Sunderland science student Ashleigh makes a Big Bang

Ashleigh Fets' work won praise.
Ashleigh Fets' work won praise.
Have your say

A young Sunderland scientist has found the formula for success – after scooping a prestigious national honour for her work on a potentially life-saving study.

Ashleigh Fets was highly commended in the UK Young Scientist of the Year Competition at the Big Bang UK Young Scientists and Engineers Fair after pitching to an elite panel of judges her project on preventing accidental overdose.

She was recognised for her research on whether medicines work differently when crushed – a common way of dispensing to the elderly and children – which revealed that if some medication is crushed too finely, it can increase in strength and lead to an accidental overdose.

The City of College student saw off stiff competition from more than 200 finalists who presented to a list of high-profile judges, including astronaut Helen Sharman.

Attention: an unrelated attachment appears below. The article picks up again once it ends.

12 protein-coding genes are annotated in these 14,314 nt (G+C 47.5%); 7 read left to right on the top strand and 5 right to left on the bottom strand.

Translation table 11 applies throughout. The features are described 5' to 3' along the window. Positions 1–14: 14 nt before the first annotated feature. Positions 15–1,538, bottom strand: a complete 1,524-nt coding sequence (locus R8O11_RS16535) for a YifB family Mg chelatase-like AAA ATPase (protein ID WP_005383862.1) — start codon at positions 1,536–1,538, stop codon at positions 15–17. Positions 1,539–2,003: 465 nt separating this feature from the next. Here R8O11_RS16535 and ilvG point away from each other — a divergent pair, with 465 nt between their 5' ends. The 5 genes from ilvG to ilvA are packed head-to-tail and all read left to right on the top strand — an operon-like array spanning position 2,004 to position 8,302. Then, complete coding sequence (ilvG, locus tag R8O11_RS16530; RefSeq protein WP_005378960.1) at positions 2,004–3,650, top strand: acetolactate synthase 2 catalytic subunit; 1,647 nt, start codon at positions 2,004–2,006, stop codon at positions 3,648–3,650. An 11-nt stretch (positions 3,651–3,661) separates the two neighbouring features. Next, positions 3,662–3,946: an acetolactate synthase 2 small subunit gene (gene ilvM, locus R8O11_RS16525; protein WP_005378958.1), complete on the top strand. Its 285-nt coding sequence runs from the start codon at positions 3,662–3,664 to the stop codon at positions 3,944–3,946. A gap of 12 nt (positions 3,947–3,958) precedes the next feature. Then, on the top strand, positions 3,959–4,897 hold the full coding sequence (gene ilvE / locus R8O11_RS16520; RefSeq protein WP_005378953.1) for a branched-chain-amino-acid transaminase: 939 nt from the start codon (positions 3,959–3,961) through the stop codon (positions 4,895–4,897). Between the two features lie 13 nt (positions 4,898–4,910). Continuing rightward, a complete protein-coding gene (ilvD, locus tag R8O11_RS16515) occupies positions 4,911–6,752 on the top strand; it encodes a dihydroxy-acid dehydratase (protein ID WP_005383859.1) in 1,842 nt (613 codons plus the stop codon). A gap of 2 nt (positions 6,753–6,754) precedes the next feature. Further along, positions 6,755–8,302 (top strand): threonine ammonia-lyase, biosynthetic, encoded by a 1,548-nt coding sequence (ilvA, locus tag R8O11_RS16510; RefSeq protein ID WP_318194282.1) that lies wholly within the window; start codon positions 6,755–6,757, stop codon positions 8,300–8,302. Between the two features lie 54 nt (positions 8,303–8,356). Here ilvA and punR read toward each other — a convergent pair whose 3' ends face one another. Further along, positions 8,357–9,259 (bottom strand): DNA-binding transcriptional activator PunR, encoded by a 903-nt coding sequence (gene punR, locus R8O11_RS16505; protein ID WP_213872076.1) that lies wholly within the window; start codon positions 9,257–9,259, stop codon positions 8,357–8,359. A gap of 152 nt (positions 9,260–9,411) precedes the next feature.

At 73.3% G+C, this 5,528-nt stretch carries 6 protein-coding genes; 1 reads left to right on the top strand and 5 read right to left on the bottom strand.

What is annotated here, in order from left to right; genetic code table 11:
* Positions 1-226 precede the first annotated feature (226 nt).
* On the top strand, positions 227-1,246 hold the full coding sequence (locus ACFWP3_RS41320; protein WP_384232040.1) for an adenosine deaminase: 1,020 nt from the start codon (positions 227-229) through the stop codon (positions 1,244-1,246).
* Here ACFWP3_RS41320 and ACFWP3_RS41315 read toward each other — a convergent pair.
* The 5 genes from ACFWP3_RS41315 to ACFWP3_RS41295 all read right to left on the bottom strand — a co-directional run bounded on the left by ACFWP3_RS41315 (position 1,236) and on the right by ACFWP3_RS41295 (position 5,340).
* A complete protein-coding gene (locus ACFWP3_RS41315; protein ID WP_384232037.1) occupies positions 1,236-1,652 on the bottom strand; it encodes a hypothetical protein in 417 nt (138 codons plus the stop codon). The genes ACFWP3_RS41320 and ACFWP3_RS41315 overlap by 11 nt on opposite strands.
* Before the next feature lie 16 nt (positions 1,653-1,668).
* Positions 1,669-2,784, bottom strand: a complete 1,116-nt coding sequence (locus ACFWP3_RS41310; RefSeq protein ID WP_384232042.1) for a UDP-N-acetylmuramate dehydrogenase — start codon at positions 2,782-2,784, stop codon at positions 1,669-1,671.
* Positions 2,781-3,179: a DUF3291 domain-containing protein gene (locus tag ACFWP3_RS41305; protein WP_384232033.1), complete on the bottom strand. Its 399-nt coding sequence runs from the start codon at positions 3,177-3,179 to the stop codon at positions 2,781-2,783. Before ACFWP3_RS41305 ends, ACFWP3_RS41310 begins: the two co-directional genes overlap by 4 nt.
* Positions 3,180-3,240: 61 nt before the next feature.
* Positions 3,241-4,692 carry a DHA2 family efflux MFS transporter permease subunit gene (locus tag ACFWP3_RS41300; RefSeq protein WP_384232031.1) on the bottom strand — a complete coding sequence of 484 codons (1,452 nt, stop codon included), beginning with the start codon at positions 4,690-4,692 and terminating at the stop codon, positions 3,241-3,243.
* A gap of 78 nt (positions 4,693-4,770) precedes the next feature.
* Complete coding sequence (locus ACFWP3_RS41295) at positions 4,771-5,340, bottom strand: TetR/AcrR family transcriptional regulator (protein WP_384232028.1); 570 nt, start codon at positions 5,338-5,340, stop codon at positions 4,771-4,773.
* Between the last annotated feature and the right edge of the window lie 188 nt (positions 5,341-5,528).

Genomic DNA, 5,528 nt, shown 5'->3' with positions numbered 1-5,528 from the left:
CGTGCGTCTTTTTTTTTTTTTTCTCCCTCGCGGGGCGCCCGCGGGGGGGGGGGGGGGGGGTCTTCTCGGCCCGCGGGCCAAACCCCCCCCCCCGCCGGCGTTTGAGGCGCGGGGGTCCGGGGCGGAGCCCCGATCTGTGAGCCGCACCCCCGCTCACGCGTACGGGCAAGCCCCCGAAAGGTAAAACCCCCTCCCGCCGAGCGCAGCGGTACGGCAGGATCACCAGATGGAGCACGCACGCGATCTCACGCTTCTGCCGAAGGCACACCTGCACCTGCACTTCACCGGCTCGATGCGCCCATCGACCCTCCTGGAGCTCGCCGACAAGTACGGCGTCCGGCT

The National Science and Engineering Competition, organised by the British Science Association, is an annual contest open to pupils aged between 11 and 18, and gives participants the chance to compete for top prizes worth more than £50,000.

Paul Jackson, chief executive of event organisers EngineeringUK, said: “It’s easy to see why this idea stood out to the judges but all the finalists are worthy of mention – not only for their exciting new ideas but for showcasing them to crowds of people at the Fair.

“This glimpse into the minds of the scientists and inventors of tomorrow promises great things for the future.”